One of Subway's most popular promotions is coming to an end once again, with the sandwich chain saying goodbye to its $5 footlong deal at certain locations, the company’s CEO Trevor Haynes told USA Today.
Haynes revealed that it will now be up to each franchisee to determine whether they want to continue offering the promotion at their individual store, which means there's no telling where customers will be able to get their hands on a footlong sub for just $5.
Subway had previously axed the deal in 2016 but brought it back last year, though not all franchisees were happy about it. The discounted sandwich means smaller margins for franchise owners, which ultimately means a smaller bottom line.
"How do we help our franchises with more of a regional value message, so they're able to (have) a value proposition that fits with their economic model," Haynes said. "If you look at California, there's a very different cost of business than in Arkansas."
He made sure to note that while the footlong deal may be leaving, Subway still has other cost-effective options available for customers, including a $3.99 6-inch sub available in San Francisco.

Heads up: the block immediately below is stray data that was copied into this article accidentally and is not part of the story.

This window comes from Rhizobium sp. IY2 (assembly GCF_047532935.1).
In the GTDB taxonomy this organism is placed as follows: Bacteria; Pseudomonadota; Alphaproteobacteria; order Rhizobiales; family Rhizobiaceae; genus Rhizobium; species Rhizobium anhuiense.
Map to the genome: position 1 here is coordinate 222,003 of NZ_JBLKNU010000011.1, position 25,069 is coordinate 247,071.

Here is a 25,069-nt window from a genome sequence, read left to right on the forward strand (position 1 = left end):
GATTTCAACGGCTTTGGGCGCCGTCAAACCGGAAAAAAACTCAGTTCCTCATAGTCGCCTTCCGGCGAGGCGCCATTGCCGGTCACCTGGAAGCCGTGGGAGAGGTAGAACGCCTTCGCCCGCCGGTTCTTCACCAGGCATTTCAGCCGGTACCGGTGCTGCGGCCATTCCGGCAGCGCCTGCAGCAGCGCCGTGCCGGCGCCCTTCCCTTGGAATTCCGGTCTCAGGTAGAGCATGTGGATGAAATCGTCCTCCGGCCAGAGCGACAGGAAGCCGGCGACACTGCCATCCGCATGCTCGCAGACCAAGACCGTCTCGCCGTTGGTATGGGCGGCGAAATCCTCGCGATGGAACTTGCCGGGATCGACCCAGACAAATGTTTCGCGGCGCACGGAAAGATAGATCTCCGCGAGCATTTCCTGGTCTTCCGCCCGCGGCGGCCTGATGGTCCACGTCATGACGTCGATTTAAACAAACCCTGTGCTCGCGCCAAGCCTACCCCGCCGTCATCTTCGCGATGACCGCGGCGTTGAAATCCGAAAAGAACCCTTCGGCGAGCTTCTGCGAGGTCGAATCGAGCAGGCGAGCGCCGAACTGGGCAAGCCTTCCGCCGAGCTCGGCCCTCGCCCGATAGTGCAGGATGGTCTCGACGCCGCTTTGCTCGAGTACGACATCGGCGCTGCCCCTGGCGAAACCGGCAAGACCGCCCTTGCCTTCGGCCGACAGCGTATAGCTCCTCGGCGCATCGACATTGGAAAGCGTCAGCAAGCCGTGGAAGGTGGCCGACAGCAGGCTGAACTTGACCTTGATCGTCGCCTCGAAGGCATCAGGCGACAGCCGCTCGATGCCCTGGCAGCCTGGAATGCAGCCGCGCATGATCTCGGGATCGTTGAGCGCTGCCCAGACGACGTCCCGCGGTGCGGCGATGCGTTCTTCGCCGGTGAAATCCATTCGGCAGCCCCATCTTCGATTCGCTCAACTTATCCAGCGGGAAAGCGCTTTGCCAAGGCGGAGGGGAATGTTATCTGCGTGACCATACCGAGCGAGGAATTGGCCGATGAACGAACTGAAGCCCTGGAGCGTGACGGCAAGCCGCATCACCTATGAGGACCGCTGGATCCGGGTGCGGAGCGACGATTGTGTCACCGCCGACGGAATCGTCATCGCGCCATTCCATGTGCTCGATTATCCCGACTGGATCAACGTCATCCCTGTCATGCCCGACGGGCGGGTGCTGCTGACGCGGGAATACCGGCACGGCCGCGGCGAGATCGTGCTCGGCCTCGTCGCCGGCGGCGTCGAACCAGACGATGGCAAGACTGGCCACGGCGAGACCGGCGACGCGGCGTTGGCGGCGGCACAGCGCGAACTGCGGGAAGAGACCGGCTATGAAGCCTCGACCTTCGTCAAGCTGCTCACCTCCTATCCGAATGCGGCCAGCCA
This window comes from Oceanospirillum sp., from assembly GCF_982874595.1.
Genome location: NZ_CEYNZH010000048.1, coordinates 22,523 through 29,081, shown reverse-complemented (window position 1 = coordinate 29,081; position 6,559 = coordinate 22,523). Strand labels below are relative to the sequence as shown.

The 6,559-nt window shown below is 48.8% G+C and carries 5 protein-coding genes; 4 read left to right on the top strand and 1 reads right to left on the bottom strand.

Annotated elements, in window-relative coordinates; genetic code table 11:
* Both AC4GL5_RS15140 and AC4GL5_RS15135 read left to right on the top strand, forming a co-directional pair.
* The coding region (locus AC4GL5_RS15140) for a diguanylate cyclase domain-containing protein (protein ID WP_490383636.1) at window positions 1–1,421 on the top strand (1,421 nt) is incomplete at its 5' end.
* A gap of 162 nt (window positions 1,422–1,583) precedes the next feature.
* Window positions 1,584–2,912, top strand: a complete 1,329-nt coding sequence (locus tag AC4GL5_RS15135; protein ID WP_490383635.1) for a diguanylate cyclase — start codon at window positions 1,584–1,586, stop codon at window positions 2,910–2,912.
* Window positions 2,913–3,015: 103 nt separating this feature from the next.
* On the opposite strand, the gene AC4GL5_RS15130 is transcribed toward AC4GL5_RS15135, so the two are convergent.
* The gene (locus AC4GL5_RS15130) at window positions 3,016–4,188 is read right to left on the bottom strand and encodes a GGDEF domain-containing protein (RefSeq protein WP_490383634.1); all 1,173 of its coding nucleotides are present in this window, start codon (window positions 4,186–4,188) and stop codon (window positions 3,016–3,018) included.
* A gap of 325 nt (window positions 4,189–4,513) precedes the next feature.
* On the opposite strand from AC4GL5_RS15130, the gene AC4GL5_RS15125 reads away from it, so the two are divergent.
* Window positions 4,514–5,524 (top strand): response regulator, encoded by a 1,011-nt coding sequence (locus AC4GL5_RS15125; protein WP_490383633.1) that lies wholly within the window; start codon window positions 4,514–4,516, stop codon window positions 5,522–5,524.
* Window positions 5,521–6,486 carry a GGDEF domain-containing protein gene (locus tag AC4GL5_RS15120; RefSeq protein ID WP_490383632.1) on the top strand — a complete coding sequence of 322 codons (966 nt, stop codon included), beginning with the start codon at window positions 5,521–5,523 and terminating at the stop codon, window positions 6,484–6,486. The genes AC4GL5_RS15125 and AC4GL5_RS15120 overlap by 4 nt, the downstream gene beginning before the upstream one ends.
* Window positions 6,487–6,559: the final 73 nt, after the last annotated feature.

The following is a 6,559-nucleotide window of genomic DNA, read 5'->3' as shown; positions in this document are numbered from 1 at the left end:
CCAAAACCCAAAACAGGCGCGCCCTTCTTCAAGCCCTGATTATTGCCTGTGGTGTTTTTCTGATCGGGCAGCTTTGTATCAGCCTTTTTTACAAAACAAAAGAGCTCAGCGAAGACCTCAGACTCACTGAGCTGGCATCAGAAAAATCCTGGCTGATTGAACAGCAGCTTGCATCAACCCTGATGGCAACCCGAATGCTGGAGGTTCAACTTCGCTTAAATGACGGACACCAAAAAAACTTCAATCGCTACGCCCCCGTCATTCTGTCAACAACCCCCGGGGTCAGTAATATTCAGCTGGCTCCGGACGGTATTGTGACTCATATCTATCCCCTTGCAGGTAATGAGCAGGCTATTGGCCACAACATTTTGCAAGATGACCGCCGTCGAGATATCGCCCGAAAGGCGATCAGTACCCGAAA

"Affordable food is what we've always stood for," Haynes said. "It's not just about one price point."
While the $5 deal is on its way out, customers will soon be able to treat their taste buds to multiple new offerings that are heavy on flavor.
In California, paninis are being tested, and 200 stores in San Francisco are offering four regional-inspired sandwiches — a Steakhouse Melt, California Club, Provencal Tuna Melt and an Italian Grinder. New beverages also include Watermelon Agua Fresca and Passion Fruit Agua Fresca.
Haynes explained that while Subway is facing increased competition, the company wants to focus on what it's known for.
"We need to stick to what we know and do it very, very well. We can't be distracted," he said. "Burger chains are big competitors. We need to make sure we’re playing in that arena as well."
"With other brands, it’s very much packaged formats. We customize. You can add as many tomatoes or olives as you want," Haynes added. "We have millions and millions of combinations and flavors."0comments
Other changes are also coming to the sandwich chain, including restaurant redesign. Locations will see a bright, vegetable-inspired palette and a decor change, which Haynes shared will "start in earnest" next year. The cost of the redesign will be about $40,000 per restaurant.
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